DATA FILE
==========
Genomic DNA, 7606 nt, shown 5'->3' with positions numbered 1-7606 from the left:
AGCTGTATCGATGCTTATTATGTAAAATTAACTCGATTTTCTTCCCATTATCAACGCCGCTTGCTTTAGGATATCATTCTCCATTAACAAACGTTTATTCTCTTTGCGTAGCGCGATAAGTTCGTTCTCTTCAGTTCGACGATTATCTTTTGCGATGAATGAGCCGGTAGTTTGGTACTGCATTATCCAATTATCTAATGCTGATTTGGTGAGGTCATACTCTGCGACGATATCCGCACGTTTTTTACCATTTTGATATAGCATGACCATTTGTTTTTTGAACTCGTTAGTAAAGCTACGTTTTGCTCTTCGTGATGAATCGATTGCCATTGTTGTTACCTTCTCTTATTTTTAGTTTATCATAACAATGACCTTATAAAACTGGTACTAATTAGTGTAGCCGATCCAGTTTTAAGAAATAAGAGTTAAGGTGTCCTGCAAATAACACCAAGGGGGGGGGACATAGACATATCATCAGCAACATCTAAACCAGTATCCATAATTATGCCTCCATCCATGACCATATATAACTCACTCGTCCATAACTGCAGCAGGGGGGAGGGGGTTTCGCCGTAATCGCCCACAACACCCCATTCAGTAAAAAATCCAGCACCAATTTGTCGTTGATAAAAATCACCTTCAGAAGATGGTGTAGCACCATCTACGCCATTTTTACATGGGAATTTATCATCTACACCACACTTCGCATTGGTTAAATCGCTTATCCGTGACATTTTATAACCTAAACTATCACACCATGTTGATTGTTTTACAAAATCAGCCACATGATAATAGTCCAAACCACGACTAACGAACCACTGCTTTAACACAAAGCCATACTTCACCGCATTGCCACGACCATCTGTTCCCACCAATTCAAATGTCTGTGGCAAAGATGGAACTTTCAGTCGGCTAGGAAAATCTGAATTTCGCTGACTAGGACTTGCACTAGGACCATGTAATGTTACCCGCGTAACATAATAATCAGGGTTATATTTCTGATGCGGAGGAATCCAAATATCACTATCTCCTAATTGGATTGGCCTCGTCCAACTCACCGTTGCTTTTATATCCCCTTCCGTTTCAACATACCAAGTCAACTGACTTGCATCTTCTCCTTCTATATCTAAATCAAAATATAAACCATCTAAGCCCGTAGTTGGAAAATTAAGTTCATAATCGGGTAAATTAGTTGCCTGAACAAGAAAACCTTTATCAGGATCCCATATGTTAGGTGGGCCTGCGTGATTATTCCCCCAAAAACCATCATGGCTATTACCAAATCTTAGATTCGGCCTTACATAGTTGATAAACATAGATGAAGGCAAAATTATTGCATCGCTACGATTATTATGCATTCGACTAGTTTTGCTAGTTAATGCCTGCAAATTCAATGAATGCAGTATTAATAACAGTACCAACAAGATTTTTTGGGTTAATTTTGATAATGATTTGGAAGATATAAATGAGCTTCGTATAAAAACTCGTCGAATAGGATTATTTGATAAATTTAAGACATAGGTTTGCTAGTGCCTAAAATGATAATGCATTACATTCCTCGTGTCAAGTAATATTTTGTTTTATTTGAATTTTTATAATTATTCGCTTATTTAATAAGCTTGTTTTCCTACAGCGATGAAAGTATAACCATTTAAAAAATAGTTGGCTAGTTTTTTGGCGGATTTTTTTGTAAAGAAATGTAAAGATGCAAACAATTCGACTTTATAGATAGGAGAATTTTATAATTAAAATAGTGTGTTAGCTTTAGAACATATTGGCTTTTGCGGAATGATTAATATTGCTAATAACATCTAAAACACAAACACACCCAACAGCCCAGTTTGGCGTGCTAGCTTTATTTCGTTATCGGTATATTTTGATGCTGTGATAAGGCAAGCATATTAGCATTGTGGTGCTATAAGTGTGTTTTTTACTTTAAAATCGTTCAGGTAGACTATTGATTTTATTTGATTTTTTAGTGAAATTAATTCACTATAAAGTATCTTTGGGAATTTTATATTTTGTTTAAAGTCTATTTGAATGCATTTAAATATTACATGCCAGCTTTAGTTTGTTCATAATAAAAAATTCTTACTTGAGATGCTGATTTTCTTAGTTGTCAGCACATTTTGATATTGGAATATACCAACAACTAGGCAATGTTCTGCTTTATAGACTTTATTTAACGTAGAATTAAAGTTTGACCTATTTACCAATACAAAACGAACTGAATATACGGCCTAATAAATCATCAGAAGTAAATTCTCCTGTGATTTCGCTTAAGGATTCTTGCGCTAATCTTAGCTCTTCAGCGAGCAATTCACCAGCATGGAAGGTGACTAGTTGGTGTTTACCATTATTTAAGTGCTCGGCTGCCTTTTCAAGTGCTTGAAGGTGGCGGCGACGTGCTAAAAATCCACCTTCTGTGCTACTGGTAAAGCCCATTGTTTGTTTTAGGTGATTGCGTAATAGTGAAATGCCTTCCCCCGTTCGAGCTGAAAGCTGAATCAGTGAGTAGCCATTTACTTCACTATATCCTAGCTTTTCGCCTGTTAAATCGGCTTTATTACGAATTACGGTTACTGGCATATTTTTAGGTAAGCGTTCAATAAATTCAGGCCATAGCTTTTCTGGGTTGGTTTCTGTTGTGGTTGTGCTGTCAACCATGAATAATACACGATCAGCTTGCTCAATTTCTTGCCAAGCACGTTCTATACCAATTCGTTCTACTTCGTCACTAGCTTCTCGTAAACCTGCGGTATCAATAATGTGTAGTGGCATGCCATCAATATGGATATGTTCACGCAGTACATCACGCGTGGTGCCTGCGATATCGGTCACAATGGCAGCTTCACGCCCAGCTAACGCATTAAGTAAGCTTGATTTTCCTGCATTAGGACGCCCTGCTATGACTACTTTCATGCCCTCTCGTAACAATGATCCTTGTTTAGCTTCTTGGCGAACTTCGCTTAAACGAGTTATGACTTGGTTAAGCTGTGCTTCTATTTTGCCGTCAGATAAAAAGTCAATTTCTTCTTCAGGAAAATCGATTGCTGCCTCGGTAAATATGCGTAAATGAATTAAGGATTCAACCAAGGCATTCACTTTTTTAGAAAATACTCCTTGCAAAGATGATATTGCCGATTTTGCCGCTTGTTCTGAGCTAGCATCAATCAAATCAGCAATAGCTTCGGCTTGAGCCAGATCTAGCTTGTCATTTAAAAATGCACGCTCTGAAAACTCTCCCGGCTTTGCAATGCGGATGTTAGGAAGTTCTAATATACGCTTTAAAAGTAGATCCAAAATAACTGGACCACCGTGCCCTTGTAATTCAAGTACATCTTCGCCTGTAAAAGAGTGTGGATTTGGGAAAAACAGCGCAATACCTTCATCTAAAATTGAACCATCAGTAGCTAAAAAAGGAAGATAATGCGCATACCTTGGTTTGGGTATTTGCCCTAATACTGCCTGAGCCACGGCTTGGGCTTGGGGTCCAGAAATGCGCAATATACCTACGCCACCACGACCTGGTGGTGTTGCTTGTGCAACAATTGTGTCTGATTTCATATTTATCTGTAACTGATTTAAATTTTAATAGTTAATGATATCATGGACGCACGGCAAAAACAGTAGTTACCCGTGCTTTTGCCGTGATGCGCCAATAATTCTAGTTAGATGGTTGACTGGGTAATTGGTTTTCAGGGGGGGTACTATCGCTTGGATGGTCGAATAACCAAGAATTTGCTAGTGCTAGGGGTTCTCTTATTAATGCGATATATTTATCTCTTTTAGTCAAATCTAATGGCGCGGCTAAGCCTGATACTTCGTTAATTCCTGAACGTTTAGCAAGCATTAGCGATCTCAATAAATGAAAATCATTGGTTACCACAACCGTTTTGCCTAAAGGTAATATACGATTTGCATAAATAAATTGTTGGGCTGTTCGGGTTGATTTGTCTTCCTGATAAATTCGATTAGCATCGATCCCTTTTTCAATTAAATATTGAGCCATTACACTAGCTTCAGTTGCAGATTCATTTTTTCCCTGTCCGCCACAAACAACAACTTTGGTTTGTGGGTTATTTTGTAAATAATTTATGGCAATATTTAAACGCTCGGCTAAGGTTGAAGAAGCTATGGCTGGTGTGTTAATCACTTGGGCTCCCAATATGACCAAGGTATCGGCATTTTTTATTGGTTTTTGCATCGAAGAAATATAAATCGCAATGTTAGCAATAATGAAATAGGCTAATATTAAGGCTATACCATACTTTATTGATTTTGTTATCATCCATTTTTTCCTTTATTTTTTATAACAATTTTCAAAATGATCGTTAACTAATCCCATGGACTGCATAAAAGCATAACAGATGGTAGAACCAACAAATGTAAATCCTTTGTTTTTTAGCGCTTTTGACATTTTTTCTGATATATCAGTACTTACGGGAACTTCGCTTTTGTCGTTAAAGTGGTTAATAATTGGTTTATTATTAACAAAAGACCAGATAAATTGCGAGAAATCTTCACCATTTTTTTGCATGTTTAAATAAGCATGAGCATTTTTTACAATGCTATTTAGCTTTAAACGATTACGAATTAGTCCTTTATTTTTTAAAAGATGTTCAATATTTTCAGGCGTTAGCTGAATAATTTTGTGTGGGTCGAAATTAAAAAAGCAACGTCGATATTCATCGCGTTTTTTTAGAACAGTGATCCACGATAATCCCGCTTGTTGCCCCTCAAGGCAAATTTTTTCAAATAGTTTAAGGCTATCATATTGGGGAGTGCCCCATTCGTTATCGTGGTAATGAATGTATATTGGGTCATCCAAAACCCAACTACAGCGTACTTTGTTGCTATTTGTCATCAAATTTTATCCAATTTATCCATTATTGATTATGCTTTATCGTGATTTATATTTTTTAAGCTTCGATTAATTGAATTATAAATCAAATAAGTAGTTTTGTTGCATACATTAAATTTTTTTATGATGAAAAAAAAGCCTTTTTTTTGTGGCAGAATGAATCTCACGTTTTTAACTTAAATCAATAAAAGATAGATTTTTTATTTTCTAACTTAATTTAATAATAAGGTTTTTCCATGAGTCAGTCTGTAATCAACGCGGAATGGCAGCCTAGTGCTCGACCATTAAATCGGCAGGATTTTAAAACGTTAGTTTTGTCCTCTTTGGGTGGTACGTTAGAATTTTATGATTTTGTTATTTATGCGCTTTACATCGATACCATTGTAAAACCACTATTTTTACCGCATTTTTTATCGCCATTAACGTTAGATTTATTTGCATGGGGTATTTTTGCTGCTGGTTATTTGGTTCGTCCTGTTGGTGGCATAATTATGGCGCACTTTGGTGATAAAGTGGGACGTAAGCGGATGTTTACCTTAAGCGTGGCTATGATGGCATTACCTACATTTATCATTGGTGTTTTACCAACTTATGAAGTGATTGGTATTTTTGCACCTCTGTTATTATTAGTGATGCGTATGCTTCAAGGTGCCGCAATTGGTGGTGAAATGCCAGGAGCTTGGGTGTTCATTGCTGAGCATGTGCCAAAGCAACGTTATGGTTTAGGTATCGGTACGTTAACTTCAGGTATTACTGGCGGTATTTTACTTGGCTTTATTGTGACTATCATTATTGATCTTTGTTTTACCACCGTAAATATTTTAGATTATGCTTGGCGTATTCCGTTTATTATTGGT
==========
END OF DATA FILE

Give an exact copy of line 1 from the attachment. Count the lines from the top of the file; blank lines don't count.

Genomic DNA, 7606 nt, shown 5'->3' with positions numbered 1-7606 from the left: